Out & About …

… on the North York Moors, or wherever I happen to be.

The Charnel House of All Saints Church

What a gloomy morning it was, with the moors blanketed in clag. However, as the afternoon arrived, so did the sun, and I popped down to the village’s All Saints church to photograph its alleged charnel house.

I’ve posted about this remarkable church before, it proudly stands as the oldest structure in Great Ayton1‚ÄėCHURCH of ALL SAINTS, Great Ayton – 1150650 | Historic England‚Äô. 2023. Historicengland.org.uk <https://historicengland.org.uk/listing/the-list/list-entry/1150650?section=official-list-entry> [accessed 19 May 2023]. The nave dates to the 12th century, with an addition of a 13th-century porch. This porch served various purposes, acting as a welcoming space for rest, a venue for matrimonial unions, or even a site for churching‚ÄĒwhere women underwent ritual purification after childbirth2Wood, Eric S. “Historical Britain”. Page 316. 1997. The Harvill Press. ISBN 1 86046 2146..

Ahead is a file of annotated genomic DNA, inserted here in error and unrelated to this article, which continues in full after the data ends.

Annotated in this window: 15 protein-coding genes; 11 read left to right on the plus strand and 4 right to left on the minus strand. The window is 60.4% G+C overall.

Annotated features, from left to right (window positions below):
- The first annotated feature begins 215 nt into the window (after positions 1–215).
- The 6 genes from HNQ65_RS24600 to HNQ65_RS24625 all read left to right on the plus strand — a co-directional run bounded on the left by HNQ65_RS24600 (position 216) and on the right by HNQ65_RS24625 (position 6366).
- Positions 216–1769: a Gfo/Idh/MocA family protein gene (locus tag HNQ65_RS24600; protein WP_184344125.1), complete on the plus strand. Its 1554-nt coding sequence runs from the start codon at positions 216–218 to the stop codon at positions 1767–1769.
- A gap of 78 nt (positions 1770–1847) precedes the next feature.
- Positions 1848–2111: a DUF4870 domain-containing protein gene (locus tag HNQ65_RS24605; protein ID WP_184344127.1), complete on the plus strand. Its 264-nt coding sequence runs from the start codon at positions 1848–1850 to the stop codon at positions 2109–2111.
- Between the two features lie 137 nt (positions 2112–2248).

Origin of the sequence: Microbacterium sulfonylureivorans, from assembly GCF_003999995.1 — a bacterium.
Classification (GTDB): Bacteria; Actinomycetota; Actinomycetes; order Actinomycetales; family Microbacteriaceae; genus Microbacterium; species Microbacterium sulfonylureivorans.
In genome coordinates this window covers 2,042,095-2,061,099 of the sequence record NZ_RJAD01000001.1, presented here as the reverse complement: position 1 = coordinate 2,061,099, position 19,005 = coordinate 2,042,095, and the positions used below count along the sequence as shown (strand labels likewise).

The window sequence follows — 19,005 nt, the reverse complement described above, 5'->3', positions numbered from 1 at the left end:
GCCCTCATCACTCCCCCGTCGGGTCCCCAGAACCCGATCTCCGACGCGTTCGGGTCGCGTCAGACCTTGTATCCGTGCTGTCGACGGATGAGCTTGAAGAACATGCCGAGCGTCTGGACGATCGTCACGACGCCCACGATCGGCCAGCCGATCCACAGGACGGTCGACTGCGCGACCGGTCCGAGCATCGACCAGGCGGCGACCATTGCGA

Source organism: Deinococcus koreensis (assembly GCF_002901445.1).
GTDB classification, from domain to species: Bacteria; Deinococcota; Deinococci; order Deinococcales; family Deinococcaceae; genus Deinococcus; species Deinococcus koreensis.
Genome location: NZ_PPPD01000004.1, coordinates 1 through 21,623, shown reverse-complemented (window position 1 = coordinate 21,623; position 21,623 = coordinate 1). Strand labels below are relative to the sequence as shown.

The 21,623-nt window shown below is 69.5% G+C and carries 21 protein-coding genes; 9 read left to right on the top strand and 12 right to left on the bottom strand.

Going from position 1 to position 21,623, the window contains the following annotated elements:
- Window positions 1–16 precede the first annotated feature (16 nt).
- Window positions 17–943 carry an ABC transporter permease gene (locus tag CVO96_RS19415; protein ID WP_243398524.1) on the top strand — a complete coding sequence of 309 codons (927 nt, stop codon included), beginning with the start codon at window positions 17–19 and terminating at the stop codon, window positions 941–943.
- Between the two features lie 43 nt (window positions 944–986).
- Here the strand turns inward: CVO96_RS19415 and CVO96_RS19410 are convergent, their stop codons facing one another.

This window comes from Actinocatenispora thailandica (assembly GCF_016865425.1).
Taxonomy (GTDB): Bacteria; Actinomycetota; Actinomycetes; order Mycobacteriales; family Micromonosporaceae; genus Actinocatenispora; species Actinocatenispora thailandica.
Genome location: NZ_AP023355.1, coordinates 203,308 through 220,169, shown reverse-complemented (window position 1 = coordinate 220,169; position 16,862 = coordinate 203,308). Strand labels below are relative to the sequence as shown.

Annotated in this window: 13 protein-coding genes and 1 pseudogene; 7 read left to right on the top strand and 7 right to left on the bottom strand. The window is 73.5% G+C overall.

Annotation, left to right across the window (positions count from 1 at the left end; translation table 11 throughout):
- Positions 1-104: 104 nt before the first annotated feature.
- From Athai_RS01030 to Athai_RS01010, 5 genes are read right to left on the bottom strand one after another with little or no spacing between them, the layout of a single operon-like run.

Just below the blocked up window, a solid stone lintel marks the entrance to what is believed to have been a charnel house3Arkell, Roger, and David Taylor. 2012. All Saints Church <http://greatayton.wdfiles.com/local–files/churches/All-Saints-Church.pdf>. In times when the graveyard reached capacity, and further burials were required, this sombre place served as the repository for exhumed bones. Interestingly, charnel houses were not commonplace throughout England, making this feature all the more fascinating.





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